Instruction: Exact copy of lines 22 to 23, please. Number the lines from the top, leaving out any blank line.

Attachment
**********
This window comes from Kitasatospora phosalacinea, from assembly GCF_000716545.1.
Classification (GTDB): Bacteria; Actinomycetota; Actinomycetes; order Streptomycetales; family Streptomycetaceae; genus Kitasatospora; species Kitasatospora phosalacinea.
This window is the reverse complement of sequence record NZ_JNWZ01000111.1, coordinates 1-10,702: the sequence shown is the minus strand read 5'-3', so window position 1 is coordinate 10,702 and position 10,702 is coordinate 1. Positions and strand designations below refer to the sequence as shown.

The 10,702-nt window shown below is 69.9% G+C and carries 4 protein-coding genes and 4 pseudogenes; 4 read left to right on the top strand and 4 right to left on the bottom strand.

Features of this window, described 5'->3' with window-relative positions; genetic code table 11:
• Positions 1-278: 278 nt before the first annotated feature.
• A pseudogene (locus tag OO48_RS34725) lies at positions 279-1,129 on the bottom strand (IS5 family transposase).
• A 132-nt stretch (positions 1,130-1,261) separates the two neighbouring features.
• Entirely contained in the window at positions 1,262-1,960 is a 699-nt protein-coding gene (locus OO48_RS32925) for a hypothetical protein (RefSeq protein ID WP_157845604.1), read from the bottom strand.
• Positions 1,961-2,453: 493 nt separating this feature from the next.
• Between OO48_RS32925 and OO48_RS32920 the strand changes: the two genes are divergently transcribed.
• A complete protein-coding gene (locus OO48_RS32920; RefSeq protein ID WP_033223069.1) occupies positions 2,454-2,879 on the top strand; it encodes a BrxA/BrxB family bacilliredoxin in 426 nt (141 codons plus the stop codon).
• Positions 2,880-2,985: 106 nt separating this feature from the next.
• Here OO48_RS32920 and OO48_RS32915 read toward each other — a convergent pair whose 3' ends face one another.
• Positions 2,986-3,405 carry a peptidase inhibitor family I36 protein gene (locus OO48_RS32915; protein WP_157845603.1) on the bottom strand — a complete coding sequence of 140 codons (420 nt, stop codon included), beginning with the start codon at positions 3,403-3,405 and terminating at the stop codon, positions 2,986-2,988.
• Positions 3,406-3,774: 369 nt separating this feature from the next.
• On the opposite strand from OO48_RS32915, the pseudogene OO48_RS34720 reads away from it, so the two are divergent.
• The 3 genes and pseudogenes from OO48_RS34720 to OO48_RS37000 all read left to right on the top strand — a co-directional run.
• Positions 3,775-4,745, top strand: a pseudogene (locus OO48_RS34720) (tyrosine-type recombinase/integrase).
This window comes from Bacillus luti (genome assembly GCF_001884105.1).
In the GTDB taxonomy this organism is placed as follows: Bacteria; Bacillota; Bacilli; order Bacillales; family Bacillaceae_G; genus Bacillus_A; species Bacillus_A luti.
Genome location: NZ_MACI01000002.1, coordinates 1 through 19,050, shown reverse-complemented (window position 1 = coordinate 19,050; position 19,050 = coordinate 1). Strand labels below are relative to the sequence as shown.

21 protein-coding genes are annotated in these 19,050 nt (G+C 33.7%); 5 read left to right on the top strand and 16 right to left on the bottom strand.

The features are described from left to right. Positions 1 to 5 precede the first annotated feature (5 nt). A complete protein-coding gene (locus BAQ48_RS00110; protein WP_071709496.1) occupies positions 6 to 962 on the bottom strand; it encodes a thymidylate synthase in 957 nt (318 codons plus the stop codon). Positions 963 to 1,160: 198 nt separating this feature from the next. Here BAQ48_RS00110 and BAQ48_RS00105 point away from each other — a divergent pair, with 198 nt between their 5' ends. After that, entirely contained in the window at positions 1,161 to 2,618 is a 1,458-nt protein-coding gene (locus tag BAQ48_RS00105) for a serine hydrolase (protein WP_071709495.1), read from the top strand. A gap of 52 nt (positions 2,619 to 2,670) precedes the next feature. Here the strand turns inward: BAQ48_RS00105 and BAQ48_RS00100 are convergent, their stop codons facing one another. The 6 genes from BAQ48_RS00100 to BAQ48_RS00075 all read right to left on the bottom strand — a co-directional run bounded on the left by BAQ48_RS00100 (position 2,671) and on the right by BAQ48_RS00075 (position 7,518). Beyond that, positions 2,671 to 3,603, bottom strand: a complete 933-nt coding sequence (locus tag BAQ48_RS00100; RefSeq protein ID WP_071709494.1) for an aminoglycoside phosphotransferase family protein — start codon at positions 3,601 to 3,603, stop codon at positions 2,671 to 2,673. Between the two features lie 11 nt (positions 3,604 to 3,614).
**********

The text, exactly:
Genome location: NZ_MACI01000002.1, coordinates 1 through 19,050, shown reverse-complemented (window position 1 = coordinate 19,050; position 19,050 = coordinate 1). Strand labels below are relative to the sequence as shown.

21 protein-coding genes are annotated in these 19,050 nt (G+C 33.7%); 5 read left to right on the top strand and 16 right to left on the bottom strand.